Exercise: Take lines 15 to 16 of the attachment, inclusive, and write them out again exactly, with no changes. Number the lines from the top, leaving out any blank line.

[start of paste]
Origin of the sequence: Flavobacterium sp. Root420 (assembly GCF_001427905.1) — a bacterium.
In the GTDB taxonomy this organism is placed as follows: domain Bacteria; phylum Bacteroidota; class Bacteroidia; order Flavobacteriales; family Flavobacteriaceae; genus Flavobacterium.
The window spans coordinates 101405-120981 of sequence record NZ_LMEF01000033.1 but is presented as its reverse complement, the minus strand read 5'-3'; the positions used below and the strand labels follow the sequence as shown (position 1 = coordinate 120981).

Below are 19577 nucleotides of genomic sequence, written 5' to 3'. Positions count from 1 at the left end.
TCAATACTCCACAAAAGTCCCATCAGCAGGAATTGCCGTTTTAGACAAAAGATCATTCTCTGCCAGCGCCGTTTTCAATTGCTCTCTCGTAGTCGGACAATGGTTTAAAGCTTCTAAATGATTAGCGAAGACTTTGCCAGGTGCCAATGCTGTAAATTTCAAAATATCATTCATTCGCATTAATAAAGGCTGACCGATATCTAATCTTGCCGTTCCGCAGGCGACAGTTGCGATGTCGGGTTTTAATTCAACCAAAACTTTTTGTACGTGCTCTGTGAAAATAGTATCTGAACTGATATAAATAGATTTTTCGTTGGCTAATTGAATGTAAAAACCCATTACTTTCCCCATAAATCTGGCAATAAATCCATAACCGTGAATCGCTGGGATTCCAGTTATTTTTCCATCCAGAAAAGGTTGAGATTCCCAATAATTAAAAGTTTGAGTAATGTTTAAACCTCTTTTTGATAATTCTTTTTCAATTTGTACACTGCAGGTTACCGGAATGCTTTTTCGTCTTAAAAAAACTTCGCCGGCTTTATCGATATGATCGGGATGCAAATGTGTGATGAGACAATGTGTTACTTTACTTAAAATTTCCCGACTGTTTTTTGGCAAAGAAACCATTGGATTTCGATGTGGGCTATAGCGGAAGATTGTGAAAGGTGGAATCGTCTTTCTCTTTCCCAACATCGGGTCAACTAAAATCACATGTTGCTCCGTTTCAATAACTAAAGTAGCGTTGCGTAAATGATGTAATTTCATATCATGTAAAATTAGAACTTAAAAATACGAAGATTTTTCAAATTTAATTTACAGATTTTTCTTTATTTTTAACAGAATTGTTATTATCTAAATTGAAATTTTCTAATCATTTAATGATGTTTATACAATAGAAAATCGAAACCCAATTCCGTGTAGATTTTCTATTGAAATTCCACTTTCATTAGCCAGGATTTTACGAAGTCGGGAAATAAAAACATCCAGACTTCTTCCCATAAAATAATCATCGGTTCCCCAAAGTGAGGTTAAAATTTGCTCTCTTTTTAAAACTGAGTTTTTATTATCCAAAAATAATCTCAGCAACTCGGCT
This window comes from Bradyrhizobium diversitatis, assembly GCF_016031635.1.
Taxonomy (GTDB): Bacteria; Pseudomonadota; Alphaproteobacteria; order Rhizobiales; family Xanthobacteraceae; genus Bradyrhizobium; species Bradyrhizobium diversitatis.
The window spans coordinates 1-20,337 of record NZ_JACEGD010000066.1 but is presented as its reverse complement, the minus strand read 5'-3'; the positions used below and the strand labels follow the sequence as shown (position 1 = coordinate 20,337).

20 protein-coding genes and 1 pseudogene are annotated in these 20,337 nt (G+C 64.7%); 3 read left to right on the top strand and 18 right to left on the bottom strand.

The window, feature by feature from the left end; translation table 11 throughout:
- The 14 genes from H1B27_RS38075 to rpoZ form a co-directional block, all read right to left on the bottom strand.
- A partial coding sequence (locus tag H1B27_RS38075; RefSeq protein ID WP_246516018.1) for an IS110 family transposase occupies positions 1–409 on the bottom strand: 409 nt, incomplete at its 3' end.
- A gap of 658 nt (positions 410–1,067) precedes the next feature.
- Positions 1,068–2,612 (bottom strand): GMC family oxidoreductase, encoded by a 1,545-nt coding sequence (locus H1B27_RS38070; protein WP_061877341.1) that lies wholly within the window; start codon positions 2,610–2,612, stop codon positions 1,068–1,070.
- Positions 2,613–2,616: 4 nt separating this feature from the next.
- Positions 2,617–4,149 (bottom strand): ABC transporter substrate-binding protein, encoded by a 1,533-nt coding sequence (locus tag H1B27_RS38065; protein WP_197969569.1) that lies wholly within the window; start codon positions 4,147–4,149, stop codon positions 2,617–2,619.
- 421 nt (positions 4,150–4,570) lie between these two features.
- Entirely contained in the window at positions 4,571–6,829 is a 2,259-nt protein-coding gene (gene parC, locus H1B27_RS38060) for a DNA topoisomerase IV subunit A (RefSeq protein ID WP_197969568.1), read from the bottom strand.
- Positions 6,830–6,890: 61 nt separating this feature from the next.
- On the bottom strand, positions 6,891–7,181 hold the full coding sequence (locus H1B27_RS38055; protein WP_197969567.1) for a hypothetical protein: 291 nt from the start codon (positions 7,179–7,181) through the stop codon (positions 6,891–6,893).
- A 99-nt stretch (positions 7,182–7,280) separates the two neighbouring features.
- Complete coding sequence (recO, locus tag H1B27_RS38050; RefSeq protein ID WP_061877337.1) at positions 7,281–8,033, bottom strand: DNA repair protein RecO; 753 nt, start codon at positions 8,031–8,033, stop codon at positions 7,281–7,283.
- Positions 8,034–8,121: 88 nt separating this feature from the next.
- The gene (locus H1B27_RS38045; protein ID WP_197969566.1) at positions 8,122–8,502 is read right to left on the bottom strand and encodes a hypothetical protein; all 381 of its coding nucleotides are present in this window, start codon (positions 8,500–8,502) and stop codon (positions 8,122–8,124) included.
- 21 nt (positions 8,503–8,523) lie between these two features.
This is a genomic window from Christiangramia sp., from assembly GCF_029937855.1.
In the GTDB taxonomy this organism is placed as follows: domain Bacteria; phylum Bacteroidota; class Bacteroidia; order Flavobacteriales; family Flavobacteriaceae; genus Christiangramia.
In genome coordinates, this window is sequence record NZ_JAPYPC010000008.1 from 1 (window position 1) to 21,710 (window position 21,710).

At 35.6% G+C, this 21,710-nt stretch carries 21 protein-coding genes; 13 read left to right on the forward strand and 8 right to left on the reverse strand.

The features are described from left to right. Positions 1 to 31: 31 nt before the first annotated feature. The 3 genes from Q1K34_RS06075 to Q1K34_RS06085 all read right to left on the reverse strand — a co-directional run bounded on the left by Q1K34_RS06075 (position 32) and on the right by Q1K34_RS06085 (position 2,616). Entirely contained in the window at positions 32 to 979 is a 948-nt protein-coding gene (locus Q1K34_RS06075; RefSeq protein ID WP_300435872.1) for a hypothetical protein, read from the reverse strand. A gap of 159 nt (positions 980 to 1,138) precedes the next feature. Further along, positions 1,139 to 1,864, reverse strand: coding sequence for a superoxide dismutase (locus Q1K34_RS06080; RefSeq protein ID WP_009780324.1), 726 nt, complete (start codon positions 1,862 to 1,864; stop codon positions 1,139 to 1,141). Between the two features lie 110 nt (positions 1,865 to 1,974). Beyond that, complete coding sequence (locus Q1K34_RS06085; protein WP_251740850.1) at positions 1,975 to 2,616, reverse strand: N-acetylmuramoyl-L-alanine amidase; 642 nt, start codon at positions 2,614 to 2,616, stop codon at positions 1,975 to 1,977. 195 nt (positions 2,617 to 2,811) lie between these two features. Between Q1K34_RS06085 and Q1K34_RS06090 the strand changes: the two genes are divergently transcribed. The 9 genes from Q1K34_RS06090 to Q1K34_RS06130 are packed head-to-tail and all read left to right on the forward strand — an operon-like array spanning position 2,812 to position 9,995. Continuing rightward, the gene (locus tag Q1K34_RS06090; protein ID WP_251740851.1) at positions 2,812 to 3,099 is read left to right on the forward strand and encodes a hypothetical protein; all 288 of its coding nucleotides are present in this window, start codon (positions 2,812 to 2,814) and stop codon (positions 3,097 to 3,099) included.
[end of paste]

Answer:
- Positions 2,613–2,616: 4 nt separating this feature from the next.
- Positions 2,617–4,149 (bottom strand): ABC transporter substrate-binding protein, encoded by a 1,533-nt coding sequence (locus tag H1B27_RS38065; protein WP_197969569.1) that lies wholly within the window; start codon positions 4,147–4,149, stop codon positions 2,617–2,619.